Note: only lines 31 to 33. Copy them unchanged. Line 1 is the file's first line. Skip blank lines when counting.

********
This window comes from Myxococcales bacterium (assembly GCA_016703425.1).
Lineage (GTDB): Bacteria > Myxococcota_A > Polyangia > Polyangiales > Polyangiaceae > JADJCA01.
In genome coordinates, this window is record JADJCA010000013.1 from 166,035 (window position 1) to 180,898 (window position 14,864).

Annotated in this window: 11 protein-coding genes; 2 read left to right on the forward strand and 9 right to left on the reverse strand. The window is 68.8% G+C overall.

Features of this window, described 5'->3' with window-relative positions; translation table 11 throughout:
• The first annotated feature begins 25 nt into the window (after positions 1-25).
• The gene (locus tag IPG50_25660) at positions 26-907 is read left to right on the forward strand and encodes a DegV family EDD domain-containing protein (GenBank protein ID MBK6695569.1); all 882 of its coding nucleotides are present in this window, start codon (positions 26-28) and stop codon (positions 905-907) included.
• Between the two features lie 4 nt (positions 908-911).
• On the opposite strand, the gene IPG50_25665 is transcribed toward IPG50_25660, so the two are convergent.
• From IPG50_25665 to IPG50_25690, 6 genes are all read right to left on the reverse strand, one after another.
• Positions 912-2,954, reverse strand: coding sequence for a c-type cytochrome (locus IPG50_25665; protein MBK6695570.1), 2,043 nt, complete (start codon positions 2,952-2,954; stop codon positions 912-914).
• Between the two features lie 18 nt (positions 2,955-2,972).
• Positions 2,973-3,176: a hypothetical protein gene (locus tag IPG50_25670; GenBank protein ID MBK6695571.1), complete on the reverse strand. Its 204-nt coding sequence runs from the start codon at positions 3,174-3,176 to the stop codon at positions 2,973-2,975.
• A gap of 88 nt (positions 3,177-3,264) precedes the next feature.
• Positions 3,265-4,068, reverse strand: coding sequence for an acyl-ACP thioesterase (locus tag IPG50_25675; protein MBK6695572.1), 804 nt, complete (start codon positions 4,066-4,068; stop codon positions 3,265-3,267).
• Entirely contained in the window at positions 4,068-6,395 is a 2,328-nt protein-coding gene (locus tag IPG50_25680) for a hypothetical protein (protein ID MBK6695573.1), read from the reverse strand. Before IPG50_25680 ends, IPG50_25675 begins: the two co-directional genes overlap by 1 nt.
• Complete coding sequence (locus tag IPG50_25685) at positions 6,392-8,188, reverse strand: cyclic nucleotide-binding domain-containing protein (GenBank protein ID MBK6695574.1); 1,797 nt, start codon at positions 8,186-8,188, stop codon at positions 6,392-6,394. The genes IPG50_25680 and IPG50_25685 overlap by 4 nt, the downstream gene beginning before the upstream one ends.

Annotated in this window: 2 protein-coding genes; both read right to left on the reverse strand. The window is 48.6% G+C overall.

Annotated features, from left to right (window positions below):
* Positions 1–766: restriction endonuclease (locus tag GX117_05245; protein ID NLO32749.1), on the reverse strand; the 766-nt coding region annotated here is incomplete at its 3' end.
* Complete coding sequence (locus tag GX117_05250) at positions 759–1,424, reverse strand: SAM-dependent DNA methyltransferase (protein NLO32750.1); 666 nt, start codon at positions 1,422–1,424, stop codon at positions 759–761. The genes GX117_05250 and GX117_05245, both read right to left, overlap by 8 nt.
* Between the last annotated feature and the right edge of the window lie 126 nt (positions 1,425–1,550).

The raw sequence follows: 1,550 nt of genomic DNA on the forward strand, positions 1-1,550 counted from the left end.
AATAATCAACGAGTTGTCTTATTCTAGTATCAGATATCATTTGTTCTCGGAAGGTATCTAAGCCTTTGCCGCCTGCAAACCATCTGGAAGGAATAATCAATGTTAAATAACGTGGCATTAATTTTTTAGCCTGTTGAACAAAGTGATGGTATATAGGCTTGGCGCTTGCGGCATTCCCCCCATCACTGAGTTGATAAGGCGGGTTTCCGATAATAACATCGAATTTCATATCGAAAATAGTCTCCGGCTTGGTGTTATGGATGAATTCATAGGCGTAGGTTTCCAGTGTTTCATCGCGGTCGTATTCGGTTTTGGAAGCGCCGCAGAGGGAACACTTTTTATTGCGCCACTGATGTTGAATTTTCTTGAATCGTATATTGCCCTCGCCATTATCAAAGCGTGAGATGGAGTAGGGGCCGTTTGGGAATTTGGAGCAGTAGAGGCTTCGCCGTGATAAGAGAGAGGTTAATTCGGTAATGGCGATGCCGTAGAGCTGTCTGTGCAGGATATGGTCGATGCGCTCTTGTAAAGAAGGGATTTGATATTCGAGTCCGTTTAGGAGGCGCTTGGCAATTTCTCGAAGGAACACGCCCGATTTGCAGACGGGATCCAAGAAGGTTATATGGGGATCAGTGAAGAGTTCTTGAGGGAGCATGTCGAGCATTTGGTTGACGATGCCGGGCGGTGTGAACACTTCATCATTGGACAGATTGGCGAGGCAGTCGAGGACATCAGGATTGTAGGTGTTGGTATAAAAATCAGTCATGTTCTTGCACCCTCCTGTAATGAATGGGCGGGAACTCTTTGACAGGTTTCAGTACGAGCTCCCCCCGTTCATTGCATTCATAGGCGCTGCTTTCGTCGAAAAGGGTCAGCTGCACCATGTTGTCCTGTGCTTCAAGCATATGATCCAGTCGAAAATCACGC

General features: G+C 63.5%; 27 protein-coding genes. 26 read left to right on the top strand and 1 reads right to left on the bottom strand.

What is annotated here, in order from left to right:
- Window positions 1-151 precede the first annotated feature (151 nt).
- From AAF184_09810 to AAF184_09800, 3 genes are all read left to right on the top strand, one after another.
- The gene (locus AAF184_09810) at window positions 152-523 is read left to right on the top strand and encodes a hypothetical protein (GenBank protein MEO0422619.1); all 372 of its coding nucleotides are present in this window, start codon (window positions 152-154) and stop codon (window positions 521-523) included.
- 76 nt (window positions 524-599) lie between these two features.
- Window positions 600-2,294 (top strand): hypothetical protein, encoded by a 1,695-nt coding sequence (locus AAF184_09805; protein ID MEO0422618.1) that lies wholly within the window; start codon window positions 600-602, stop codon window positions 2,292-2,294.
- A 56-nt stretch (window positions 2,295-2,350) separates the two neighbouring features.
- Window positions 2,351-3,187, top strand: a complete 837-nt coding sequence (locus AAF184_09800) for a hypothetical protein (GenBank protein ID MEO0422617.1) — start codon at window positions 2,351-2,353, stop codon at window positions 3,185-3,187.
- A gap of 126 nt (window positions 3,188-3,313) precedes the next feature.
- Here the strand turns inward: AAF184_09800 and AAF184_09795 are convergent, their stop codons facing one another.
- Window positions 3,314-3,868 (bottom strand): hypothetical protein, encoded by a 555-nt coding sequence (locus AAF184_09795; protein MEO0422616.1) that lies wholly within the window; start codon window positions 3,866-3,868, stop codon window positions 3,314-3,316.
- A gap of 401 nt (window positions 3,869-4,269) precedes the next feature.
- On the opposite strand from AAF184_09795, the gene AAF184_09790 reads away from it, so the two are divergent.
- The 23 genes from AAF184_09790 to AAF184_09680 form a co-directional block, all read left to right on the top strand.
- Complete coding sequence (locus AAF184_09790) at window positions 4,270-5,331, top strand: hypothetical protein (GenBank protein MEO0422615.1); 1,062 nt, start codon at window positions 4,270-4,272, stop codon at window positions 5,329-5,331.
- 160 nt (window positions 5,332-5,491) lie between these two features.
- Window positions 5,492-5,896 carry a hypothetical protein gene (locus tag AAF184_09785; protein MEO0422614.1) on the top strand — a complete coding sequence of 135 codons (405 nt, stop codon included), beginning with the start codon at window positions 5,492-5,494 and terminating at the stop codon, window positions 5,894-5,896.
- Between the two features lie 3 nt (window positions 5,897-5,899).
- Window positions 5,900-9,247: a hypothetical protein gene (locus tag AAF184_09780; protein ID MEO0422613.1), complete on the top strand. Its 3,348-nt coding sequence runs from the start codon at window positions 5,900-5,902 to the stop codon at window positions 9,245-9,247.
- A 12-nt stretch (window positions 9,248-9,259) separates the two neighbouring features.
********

- Window positions 600-2,294 (top strand): hypothetical protein, encoded by a 1,695-nt coding sequence (locus AAF184_09805; protein ID MEO0422618.1) that lies wholly within the window; start codon window positions 600-602, stop codon window positions 2,292-2,294.
- A 56-nt stretch (window positions 2,295-2,350) separates the two neighbouring features.
- Window positions 2,351-3,187, top strand: a complete 837-nt coding sequence (locus AAF184_09800) for a hypothetical protein (GenBank protein ID MEO0422617.1) — start codon at window positions 2,351-2,353, stop codon at window positions 3,185-3,187.